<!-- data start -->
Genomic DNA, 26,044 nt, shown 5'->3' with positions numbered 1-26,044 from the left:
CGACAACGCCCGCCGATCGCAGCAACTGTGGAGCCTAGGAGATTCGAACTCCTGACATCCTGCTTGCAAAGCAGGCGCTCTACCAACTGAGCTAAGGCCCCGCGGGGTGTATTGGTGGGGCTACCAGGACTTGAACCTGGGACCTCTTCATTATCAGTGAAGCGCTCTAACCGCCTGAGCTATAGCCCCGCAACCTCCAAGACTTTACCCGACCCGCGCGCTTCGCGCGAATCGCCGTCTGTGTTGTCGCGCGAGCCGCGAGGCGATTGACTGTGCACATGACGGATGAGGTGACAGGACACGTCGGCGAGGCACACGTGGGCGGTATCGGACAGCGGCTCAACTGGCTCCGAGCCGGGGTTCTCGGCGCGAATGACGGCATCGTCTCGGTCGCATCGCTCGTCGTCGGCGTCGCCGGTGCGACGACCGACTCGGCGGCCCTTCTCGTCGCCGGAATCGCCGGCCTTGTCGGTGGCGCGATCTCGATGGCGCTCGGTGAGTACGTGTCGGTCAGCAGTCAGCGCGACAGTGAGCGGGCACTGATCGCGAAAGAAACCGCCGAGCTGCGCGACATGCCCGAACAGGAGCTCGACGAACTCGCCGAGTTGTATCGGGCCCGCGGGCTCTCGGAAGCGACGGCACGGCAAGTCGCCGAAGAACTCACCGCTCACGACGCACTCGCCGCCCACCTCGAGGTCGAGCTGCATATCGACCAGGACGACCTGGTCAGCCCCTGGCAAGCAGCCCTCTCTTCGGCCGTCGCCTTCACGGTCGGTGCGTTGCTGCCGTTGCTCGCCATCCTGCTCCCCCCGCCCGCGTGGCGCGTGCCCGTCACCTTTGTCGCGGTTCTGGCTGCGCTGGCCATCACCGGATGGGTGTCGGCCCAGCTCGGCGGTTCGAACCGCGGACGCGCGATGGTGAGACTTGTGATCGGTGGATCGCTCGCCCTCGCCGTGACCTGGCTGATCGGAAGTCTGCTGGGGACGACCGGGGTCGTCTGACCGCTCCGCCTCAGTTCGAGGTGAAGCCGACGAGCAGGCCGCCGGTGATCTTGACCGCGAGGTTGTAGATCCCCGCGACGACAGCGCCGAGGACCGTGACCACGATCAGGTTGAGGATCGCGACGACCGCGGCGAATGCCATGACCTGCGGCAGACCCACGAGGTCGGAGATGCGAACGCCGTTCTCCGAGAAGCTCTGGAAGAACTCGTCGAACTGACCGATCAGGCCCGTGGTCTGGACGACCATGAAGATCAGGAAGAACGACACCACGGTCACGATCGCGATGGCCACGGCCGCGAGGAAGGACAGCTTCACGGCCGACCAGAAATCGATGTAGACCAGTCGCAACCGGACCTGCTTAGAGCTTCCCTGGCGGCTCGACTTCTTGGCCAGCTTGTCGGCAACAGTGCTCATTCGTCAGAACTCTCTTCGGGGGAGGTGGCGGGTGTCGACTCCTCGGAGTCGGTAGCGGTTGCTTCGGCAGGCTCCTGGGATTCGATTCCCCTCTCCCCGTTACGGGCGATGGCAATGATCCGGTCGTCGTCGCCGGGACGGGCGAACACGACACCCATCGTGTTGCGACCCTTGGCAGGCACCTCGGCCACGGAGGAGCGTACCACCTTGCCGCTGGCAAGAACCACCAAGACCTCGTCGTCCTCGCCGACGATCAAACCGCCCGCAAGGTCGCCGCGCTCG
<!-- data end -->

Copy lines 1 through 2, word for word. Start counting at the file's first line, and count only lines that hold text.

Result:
Genomic DNA, 26,044 nt, shown 5'->3' with positions numbered 1-26,044 from the left:
CGACAACGCCCGCCGATCGCAGCAACTGTGGAGCCTAGGAGATTCGAACTCCTGACATCCTGCTTGCAAAGCAGGCGCTCTACCAACTGAGCTAAGGCCCCGCGGGGTGTATTGGTGGGGCTACCAGGACTTGAACCTGGGACCTCTTCATTATCAGTGAAGCGCTCTAACCGCCTGAGCTATAGCCCCGCAACCTCCAAGACTTTACCCGACCCGCGCGCTTCGCGCGAATCGCCGTCTGTGTTGTCGCGCGAGCCGCGAGGCGATTGACTGTGCACATGACGGATGAGGTGACAGGACACGTCGGCGAGGCACACGTGGGCGGTATCGGACAGCGGCTCAACTGGCTCCGAGCCGGGGTTCTCGGCGCGAATGACGGCATCGTCTCGGTCGCATCGCTCGTCGTCGGCGTCGCCGGTGCGACGACCGACTCGGCGGCCCTTCTCGTCGCCGGAATCGCCGGCCTTGTCGGTGGCGCGATCTCGATGGCGCTCGGTGAGTACGTGTCGGTCAGCAGTCAGCGCGACAGTGAGCGGGCACTGATCGCGAAAGAAACCGCCGAGCTGCGCGACATGCCCGAACAGGAGCTCGACGAACTCGCCGAGTTGTATCGGGCCCGCGGGCTCTCGGAAGCGACGGCACGGCAAGTCGCCGAAGAACTCACCGCTCACGACGCACTCGCCGCCCACCTCGAGGTCGAGCTGCATATCGACCAGGACGACCTGGTCAGCCCCTGGCAAGCAGCCCTCTCTTCGGCCGTCGCCTTCACGGTCGGTGCGTTGCTGCCGTTGCTCGCCATCCTGCTCCCCCCGCCCGCGTGGCGCGTGCCCGTCACCTTTGTCGCGGTTCTGGCTGCGCTGGCCATCACCGGATGGGTGTCGGCCCAGCTCGGCGGTTCGAACCGCGGACGCGCGATGGTGAGACTTGTGATCGGTGGATCGCTCGCCCTCGCCGTGACCTGGCTGATCGGAAGTCTGCTGGGGACGACCGGGGTCGTCTGACCGCTCCGCCTCAGTTCGAGGTGAAGCCGACGAGCAGGCCGCCGGTGATCTTGACCGCGAGGTTGTAGATCCCCGCGACGACAGCGCCGAGGACCGTGACCACGATCAGGTTGAGGATCGCGACGACCGCGGCGAATGCCATGACCTGCGGCAGACCCACGAGGTCGGAGATGCGAACGCCGTTCTCCGAGAAGCTCTGGAAGAACTCGTCGAACTGACCGATCAGGCCCGTGGTCTGGACGACCATGAAGATCAGGAAGAACGACACCACGGTCACGATCGCGATGGCCACGGCCGCGAGGAAGGACAGCTTCACGGCCGACCAGAAATCGATGTAGACCAGTCGCAACCGGACCTGCTTAGAGCTTCCCTGGCGGCTCGACTTCTTGGCCAGCTTGTCGGCAACAGTGCTCATTCGTCAGAACTCTCTTCGGGGGAGGTGGCGGGTGTCGACTCCTCGGAGTCGGTAGCGGTTGCTTCGGCAGGCTCCTGGGATTCGATTCCCCTCTCCCCGTTACGGGCGATGGCAATGATCCGGTCGTCGTCGCCGGGACGGGCGAACACGACACCCATCGTGTTGCGACCCTTGGCAGGCACCTCGGCCACGGAGGAGCGTACCACCTTGCCGCTGGCAAGAACCACCAAGACCTCGTCGTCCTCGCCGACGATCAAACCGCCCGCAAGGTCGCCGCGCTCG